Chlorinating a water heater continuously

I've tried everything possible to cure a hydrogen sulfide problem with my water heater, including replacing the anode with aluminum and strongly chlorinating the entire plumbing system several times.
The only thing that works is chlorinating the water periodically. I do this the only way that makes sense -- by removing the anode and pouring in about a cup of bleach.
This creates two problems. One, of course, is that the concentration of bleach will start off high and drop off gradually as the hot water is used up. So, initially, I'll have water that smells of bleach, and at the end of the period, the water will smell like hydrogen sulfide.
The other problem is that it's an annoyance to have to drain the tank a bit, pull the anode, pour in a measure of bleach, and reattach the anode. Sooner or later, those threads will die.
I've searched for an inline chlorinator, but every search engine combo I've tried pulls up swimming pool information. I can't find any chlorinator that's for a residential water heater (or residential system for that matter).
Any suggestions?
Thanks.
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Robert Barr wrote:

Had a similar problem. I put a TEE on the Cold inlet with a plug that could be removed. Still a pain... Then I found a laboratory chemical feed pump. These will meter a precise volume under high pressure. Connect pump to the Cold line thru a corrosion-resistant check valve. I have mine chlorinating all the water, but it could just as well feed only the heater. It has been 100% effective in removing odor and slime buildup. A timer running off the well pump decides how long the feed pump runs.
See what you can find on eBay if new pumps are too pricey.
Jim
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Would you have the brand name of the pump? I think what I need are a few key words for a product search.
I've spent a lot of time using search engines, and I have more to learn, but everything I'd pull up is either industrial or swimming pool, like I said.
Even the 'Tee' connection would be a step up. If I can chlorinate on a regular basis, maybe once a week, I could maintain that nice equilibrium where the water doesn't smell like anything at all.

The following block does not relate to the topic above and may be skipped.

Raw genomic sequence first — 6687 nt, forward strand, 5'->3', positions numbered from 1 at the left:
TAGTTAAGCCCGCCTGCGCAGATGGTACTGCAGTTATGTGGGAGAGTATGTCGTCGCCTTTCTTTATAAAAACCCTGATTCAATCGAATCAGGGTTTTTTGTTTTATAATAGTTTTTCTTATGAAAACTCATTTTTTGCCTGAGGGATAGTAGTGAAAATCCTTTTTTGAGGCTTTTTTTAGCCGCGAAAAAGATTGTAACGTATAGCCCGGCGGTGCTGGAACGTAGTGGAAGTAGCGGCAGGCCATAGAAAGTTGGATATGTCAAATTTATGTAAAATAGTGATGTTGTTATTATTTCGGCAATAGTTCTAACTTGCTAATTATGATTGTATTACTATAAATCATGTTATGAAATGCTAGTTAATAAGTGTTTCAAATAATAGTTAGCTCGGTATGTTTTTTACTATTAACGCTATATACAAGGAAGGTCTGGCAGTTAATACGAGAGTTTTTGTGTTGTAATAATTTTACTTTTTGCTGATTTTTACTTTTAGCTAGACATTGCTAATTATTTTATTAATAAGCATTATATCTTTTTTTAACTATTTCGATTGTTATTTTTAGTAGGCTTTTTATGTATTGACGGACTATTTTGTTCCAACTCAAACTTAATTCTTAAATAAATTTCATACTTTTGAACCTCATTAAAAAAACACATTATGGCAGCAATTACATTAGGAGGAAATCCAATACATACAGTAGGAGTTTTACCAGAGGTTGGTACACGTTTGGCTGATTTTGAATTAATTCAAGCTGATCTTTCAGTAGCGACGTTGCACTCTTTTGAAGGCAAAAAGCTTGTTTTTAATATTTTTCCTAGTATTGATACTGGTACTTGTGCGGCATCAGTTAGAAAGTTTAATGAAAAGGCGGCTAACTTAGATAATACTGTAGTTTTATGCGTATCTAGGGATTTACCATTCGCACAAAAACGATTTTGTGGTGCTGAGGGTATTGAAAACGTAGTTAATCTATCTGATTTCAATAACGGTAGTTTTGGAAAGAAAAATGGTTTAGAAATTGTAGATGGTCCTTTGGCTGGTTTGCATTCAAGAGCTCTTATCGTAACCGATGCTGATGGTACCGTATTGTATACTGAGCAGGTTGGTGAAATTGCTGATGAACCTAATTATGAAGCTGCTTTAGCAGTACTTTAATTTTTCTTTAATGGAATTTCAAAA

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Robert Barr wrote:

There's one on eBay now: http://cgi.ebay.com/ws/eBayISAPI.dll?ViewItem&categoryF547&item847397661&rd=1&ssPageName=WDVW
It's overkill but should work. It will probably need to run only a few seconds per day; the amount of chlorination is small. Use a dilute mixture.
You can search Grainger's for feed pumps (they're pricey new).
Jim
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http://cgi.ebay.com/ws/eBayISAPI.dll?ViewItem&categoryF547&item847397661&rd=1&ssPageName=WDVW
I love overkill.

That's a pretty formidable looking piece of equipment. Cool. I would plumb one end to a reservoir of some type, and the other to the WH inlet? Would I have to run the tap at the same time? Otherwise, it would just compress against the city supply, wouldn't it?
Is there maybe a page to describe this process? I'm reasonably good at plumbing, and getting a halfway stable chlorine content shouldn't take too much trial & error. It would sure beat pulling the anode every time.
Thanks for the tip!
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Robert Barr wrote:

The pump will create enough pressure to overcome city pressure (I think this one was rated at 100 PSI). From the pic, this one looks like a "peristaltic" pump. You might look that up. Might get away without installing a check valve. Have fun!
Jim
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Having the water heater manufacturer fix the problem for free would beat ALL other solutions. Did you call them today?
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Aha! Finally got some useful info from a search engine.
http://budgetwater.com/chem_feed_systems.htm?source=google
It's a start, anyway.
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Separate questions, to be answered separately, with lots of white space. White space is good.
1) What's the source of the "pollution"?
2) If chlorine works, is it because there's a biological agent at work which is killed by the chlorine? Or, is the chlorine simply changing a non-organic chemical situation?